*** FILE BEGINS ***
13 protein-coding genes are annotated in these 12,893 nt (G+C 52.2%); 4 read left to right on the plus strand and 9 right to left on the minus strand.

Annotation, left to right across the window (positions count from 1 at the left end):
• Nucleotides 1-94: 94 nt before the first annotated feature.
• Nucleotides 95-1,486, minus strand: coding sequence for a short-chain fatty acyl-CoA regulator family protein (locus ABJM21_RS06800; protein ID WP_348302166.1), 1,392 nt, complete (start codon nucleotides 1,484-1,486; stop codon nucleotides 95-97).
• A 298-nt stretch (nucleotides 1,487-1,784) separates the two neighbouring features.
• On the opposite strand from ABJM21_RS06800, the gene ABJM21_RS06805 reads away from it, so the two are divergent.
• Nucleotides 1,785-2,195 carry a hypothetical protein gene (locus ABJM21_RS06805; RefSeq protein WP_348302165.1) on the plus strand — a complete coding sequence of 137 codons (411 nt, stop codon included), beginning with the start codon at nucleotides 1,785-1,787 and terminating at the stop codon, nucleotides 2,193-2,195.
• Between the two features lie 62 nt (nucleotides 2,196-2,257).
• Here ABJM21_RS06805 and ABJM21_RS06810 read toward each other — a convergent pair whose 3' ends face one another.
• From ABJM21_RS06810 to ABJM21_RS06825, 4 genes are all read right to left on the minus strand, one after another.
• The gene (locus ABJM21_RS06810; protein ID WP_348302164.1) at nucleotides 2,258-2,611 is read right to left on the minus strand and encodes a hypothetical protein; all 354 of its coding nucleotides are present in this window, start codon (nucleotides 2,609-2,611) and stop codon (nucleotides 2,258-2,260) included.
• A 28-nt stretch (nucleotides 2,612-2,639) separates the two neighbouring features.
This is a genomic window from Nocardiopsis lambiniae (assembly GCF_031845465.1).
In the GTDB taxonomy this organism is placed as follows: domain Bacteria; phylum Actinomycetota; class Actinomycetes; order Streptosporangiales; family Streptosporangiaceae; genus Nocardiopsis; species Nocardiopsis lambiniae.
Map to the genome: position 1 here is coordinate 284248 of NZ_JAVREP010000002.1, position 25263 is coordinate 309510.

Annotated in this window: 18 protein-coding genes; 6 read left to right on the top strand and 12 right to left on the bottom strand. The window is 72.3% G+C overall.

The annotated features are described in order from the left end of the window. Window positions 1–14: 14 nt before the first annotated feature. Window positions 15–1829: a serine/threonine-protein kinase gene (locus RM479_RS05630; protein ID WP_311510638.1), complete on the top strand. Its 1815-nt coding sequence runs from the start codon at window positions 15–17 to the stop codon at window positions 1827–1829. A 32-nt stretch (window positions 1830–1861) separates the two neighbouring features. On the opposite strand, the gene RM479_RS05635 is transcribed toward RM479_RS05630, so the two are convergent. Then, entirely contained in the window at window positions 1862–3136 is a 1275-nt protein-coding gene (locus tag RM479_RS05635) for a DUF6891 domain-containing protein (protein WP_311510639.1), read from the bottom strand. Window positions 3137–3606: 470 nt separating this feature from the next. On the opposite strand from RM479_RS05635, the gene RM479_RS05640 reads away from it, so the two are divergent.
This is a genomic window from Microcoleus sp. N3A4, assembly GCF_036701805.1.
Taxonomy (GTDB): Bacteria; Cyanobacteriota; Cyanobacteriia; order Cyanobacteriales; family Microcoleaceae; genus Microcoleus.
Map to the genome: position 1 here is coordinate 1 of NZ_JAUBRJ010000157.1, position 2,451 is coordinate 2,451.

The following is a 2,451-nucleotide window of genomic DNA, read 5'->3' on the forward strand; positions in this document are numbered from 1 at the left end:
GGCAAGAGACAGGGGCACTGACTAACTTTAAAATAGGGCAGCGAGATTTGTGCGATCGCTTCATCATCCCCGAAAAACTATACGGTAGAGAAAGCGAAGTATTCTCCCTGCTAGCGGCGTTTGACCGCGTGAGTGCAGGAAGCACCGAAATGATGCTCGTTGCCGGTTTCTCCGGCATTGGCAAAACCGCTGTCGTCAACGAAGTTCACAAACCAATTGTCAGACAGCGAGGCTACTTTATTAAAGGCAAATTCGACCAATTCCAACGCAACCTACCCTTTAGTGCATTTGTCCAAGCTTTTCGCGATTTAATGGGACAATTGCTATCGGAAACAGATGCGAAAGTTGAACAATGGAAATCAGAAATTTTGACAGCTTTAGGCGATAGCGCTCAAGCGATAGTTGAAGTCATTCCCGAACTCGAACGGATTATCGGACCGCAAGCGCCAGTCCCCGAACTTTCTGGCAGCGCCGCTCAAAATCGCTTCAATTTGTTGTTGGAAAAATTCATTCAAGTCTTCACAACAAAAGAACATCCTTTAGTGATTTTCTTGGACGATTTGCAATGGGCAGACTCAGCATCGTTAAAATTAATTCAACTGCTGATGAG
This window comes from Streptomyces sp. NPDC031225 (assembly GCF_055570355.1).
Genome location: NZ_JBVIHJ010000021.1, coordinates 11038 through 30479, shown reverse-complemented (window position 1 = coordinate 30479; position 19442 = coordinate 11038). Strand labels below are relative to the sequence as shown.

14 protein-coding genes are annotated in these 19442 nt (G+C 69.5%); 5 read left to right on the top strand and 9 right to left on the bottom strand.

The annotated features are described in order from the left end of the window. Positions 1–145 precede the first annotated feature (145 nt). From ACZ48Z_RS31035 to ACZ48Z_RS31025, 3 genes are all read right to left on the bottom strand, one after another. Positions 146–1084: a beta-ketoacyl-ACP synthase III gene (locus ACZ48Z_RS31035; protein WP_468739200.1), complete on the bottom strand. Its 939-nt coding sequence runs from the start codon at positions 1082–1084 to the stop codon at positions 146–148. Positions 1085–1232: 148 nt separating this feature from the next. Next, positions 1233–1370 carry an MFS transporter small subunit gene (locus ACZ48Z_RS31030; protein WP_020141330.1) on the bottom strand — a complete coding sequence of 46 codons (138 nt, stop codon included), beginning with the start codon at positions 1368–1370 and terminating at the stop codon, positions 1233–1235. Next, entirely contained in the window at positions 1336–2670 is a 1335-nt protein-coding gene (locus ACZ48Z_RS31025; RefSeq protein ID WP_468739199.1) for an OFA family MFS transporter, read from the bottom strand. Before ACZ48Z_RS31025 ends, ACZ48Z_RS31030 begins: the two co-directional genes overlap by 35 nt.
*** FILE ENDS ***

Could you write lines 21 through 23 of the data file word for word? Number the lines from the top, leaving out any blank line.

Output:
The following is a 2,451-nucleotide window of genomic DNA, read 5'->3' on the forward strand; positions in this document are numbered from 1 at the left end:
GGCAAGAGACAGGGGCACTGACTAACTTTAAAATAGGGCAGCGAGATTTGTGCGATCGCTTCATCATCCCCGAAAAACTATACGGTAGAGAAAGCGAAGTATTCTCCCTGCTAGCGGCGTTTGACCGCGTGAGTGCAGGAAGCACCGAAATGATGCTCGTTGCCGGTTTCTCCGGCATTGGCAAAACCGCTGTCGTCAACGAAGTTCACAAACCAATTGTCAGACAGCGAGGCTACTTTATTAAAGGCAAATTCGACCAATTCCAACGCAACCTACCCTTTAGTGCATTTGTCCAAGCTTTTCGCGATTTAATGGGACAATTGCTATCGGAAACAGATGCGAAAGTTGAACAATGGAAATCAGAAATTTTGACAGCTTTAGGCGATAGCGCTCAAGCGATAGTTGAAGTCATTCCCGAACTCGAACGGATTATCGGACCGCAAGCGCCAGTCCCCGAACTTTCTGGCAGCGCCGCTCAAAATCGCTTCAATTTGTTGTTGGAAAAATTCATTCAAGTCTTCACAACAAAAGAACATCCTTTAGTGATTTTCTTGGACGATTTGCAATGGGCAGACTCAGCATCGTTAAAATTAATTCAACTGCTGATGAG
This window comes from Streptomyces sp. NPDC031225 (assembly GCF_055570355.1).